Heavily Rumored Spiderman: It's just a rumor (possibly backed by the same guy who leaked info about God of War 4, as well as a motion capture artist's resume) but God damn I hope it's one that sees fruition at E3. Spiderman games have been in freefall since SM2 and Web of Shadows; seldom is something as fun as the webslinging physics when done correctly. Beenox has slowly but surely buried the game series into the fucking ground for years, even though its clear the concept is too good to just remain stagnant. Is Sony helping fund the dream scenario of a GOOD fucking Spidey game? Is this the mystery game Sucker Punch has been working on? This is probably the biggest stretch of the lot, but I haven't given up on a good Spider-Man game.
E3, for all its bullshots and Lies: As Dictated By Todd Howard, is still a fun event for me every year. Games are fun, and this is a big dumb show all about them, so let's all be positive and keep basking in the great year that still isn't over. SEE YOU IN THE MOSH PIT, CHIPPIES.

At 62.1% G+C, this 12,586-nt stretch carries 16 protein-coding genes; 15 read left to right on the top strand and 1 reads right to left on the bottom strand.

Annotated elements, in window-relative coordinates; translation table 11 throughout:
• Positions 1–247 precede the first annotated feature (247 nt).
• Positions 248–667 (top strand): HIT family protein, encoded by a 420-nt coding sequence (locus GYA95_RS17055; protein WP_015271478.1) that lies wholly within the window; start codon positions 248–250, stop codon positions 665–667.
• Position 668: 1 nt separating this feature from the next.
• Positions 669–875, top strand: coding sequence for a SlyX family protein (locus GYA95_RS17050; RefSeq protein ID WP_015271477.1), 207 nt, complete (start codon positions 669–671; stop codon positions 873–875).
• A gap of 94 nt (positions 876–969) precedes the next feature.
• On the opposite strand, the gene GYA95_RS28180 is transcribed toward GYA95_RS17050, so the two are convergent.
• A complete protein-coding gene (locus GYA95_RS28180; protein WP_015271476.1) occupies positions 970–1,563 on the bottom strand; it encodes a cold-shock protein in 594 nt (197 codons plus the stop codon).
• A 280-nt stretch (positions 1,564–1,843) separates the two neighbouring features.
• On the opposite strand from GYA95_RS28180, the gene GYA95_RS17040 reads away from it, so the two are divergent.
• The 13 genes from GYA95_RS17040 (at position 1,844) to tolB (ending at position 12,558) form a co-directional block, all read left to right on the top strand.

My first experience with Uncharted came at the tail-end of PS3's cycle, when I purchased one about a year before the PS4 came out and feasted upon all the games I didn't get to play for the last eon. One of my friends was generous enough to insist I dive into the Uncharted series--a system seller and a staple in the Sony library. The Last Of Us had not come out yet, so my exposure to Naughty Dog's new era was very limited indeed. At the behest of others, I skipped Drake's Fortune and moved on to Among Thieves. From the train crash onward, I was absolutely in love with what amounted to Indiana Jones made flesh in gaming form; the setpieces were amazing, the presentation fresh, and the graphics mindblowing. I enjoyed Uncharted 2 the same way I enjoyed Last Of Us: a huge experience that didn't easily worm its way into my head as a "must-replay" due to its journey's depth and overall gunplay being not as fun as you'd want it to be. Uncharted 4 is supposed to be the crown jewel of Sony's technical prowess--does it make the grade?